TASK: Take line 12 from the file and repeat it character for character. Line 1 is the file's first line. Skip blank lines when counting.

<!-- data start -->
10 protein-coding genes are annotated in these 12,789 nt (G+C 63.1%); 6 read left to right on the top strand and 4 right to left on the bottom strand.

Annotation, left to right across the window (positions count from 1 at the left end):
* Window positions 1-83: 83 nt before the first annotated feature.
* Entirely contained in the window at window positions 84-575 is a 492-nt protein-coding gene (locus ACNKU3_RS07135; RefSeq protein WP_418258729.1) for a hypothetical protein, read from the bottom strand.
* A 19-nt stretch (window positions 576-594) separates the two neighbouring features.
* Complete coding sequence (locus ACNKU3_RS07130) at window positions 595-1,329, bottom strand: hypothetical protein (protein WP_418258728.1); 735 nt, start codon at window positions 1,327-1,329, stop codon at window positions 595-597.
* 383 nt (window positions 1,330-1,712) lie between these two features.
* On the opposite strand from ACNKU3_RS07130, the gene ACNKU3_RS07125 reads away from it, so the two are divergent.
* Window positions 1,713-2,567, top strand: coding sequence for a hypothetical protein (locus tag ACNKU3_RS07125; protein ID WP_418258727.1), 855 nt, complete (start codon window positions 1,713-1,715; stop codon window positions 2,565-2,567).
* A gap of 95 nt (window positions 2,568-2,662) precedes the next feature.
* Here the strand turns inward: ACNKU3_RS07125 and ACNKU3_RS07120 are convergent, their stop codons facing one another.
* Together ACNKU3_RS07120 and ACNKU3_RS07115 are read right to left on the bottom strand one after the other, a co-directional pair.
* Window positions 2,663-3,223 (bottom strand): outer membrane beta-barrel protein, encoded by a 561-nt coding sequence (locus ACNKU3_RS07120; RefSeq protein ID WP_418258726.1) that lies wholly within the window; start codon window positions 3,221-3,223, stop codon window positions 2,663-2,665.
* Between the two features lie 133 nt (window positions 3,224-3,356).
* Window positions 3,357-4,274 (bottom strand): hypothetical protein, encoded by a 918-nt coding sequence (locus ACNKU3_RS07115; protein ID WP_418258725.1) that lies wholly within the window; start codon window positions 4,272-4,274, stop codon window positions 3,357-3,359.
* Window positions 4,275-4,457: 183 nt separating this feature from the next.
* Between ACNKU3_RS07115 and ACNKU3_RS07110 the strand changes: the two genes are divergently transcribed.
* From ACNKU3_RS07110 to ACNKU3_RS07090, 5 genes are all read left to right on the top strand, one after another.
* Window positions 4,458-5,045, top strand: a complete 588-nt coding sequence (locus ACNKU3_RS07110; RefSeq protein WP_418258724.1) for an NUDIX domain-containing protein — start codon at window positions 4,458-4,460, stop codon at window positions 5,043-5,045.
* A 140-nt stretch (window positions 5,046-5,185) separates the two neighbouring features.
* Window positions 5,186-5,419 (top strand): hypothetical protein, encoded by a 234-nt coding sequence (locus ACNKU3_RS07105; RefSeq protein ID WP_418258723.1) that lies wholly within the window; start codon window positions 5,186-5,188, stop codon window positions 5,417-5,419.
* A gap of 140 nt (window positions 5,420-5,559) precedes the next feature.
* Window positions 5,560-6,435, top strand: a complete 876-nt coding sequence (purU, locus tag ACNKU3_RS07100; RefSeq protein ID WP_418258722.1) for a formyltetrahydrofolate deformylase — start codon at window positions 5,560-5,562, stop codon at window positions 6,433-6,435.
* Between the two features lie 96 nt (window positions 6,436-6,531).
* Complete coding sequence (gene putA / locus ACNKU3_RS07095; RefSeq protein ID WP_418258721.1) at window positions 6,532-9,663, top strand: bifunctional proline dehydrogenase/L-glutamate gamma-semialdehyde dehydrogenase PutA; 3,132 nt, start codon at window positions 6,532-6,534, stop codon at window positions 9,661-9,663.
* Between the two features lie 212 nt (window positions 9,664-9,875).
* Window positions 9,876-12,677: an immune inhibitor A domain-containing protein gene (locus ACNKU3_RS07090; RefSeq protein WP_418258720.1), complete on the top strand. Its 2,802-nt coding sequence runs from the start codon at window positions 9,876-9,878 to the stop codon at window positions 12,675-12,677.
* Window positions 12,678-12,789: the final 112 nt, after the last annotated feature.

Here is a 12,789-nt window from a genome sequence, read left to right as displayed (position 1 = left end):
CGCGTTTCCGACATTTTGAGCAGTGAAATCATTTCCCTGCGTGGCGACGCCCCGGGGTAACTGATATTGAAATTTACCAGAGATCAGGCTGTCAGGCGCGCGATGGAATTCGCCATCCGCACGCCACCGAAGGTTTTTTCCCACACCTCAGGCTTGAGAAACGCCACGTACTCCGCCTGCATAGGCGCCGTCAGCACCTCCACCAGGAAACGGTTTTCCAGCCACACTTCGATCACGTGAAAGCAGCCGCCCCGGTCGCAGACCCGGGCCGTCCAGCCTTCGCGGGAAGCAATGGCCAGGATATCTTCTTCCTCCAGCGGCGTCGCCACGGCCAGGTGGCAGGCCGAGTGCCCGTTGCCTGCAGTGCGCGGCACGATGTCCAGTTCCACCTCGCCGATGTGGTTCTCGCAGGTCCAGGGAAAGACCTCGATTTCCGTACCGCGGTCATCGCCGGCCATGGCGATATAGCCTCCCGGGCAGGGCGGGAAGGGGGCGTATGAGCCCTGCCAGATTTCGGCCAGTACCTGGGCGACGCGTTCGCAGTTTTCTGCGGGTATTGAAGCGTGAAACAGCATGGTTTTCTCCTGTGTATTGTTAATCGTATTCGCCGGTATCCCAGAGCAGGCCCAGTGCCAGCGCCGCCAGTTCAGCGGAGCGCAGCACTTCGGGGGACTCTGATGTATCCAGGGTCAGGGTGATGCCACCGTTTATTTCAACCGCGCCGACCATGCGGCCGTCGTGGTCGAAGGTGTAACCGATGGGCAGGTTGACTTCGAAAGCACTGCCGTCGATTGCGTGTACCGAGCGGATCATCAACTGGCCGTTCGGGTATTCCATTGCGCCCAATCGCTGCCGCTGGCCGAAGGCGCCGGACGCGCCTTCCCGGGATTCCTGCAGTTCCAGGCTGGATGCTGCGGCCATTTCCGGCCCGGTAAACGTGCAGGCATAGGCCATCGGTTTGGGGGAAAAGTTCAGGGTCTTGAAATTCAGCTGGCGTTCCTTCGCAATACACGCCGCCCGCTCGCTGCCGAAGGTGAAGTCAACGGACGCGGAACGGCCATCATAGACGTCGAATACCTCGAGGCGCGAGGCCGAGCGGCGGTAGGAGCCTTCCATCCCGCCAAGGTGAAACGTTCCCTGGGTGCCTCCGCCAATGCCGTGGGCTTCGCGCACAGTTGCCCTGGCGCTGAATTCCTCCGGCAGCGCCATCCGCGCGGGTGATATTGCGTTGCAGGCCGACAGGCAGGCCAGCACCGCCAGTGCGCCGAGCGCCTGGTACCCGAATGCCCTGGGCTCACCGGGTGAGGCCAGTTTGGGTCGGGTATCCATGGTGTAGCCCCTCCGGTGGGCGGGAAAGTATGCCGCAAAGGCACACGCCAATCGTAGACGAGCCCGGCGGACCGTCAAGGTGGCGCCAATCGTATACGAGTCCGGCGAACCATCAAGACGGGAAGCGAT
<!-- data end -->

* Together ACNKU3_RS07120 and ACNKU3_RS07115 are read right to left on the bottom strand one after the other, a co-directional pair.